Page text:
'The rawness and ugliness of modern European life' – that real life whose contact we should welcome – 'is the sign of a biological inferiority, of an insufficient or false reaction to environment.' The maddest castle that ever came out of a giant's bag in a wild Gaelic story is not only very much less ugly than a robot-factory, it is also (to use a very modern phrase) 'in a very real sense' a great deal more real. Why should we not escape from or condemn the 'grim Assyrian' absurdity of top-hats, or the Morlockian horror of factories? They are condemned even by the writers of that most escapist form of all literature, stories of Science fiction... It is indeed an age of 'improved means to deteriorated ends'. It is part of the essential malady of such days – producing the desire to escape, not indeed from life, but from our present time and self-made misery – that we are acutely conscious both of the ugliness of our works, and of their evil. So that to us evil and ugliness seem indissolubly allied. We find it difficult to conceive of evil and beauty together. The fear of the beautiful fay that ran through the elder ages almost eludes our grasp. Even more alarming: goodness is itself bereft of its proper beauty. In Faërie one can indeed conceive of an ogre who possesses a castle hideous as a nightmare (for the evil of the ogre wills it so), but one cannot conceive of a house built with a good purpose – an inn, a hostel for travellers, the hall of a virtuous and noble king – that is yet sickeningly ugly. At the present day it would be rash to hope to see one that was not – unless it was built before our time.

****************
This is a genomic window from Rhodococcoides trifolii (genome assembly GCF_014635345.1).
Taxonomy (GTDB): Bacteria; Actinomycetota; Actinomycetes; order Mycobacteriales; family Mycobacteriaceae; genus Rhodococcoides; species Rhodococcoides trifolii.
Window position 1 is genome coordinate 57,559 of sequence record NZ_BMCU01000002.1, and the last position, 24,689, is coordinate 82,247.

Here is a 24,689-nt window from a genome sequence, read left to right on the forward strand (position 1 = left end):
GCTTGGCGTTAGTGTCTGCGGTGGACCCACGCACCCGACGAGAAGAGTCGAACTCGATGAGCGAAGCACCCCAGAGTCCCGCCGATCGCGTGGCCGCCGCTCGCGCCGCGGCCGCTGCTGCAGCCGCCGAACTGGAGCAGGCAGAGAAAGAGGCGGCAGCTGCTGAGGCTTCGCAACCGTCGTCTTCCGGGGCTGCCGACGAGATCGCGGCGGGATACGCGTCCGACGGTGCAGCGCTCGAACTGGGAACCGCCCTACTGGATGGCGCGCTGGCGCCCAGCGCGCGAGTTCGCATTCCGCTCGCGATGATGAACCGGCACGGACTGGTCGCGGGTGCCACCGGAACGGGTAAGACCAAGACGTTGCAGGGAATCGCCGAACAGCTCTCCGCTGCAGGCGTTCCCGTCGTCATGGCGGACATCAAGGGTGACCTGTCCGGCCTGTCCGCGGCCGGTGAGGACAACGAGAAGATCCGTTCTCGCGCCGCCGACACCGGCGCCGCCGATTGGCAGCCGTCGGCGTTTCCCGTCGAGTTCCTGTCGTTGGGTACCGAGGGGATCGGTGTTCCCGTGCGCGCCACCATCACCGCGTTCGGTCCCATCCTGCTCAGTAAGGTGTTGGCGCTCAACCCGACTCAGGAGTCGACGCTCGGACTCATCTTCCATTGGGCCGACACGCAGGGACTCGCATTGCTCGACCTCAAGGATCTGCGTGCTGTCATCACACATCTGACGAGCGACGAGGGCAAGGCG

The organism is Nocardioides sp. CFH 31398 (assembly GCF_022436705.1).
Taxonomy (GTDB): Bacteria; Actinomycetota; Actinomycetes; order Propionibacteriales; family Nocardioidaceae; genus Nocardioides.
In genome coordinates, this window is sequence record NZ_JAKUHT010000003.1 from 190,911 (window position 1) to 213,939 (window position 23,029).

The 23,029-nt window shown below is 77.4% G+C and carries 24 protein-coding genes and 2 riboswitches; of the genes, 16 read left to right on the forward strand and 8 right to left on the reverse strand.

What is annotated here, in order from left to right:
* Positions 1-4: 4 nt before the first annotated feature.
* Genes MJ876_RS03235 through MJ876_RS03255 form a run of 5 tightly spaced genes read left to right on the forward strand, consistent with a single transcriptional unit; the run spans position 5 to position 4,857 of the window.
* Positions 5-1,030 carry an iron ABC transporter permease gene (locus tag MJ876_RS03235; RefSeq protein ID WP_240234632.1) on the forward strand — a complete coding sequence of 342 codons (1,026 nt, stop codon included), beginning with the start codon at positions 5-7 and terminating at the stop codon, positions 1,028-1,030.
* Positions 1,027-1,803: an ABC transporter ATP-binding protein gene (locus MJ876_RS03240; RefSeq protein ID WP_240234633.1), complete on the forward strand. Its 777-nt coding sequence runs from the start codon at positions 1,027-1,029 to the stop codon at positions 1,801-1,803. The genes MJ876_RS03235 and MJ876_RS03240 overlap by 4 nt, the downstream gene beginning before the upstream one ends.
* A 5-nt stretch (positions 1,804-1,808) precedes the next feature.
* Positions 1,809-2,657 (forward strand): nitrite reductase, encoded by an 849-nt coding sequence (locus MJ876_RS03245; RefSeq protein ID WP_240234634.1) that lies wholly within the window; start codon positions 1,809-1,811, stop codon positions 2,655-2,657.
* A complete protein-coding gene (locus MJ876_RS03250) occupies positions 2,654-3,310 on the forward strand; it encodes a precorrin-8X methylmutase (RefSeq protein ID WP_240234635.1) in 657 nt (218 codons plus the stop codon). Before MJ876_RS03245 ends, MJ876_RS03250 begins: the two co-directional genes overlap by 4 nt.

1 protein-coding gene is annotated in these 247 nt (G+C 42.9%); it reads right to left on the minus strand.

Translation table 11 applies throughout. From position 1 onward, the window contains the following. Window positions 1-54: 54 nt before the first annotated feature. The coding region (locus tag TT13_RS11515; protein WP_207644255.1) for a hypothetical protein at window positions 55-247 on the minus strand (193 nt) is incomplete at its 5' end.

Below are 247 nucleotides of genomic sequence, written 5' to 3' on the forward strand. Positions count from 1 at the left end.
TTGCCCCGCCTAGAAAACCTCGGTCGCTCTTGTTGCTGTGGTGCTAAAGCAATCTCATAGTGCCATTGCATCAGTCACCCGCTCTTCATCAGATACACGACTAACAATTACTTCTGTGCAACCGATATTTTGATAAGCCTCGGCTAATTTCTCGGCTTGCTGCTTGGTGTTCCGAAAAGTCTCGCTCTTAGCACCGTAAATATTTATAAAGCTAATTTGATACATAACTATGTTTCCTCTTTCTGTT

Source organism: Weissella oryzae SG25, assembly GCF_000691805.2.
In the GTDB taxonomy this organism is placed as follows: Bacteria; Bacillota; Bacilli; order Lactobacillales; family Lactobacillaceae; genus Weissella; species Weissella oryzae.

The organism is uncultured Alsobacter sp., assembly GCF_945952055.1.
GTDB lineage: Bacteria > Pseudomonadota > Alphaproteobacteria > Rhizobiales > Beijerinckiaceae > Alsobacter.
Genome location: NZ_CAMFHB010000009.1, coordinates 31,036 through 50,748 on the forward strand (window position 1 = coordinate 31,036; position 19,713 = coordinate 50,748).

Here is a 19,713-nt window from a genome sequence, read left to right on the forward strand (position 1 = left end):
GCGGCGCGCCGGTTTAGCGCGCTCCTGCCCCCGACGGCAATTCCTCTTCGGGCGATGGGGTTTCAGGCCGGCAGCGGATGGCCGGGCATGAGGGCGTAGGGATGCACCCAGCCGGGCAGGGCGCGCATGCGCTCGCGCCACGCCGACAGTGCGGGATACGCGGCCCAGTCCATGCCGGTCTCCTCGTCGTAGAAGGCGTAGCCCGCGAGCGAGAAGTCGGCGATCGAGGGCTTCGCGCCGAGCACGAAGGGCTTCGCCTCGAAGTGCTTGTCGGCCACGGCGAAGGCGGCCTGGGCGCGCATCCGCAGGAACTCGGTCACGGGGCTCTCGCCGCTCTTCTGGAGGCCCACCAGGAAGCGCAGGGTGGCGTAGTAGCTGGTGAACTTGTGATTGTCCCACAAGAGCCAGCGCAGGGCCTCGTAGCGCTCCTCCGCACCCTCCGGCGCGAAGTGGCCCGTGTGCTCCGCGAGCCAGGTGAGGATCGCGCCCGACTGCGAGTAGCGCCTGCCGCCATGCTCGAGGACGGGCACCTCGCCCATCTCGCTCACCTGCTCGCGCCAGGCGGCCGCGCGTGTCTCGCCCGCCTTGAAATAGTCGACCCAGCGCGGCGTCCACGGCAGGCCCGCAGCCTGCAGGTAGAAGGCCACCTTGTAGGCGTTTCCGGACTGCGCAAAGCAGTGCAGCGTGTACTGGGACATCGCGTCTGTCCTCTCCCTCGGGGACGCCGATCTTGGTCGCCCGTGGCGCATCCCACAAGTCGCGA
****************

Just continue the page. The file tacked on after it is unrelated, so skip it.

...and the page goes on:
This, however, is the modern and special (or accidental) 'escapist' aspect of fairy-stories, which they share with many romances, and other stories of or about the past. Many stories out of the past have only become 'escapist' in their appeal through surviving from a time when men were as a rule delighted with the work of their hands into our time when many men feel disgust with man-made things.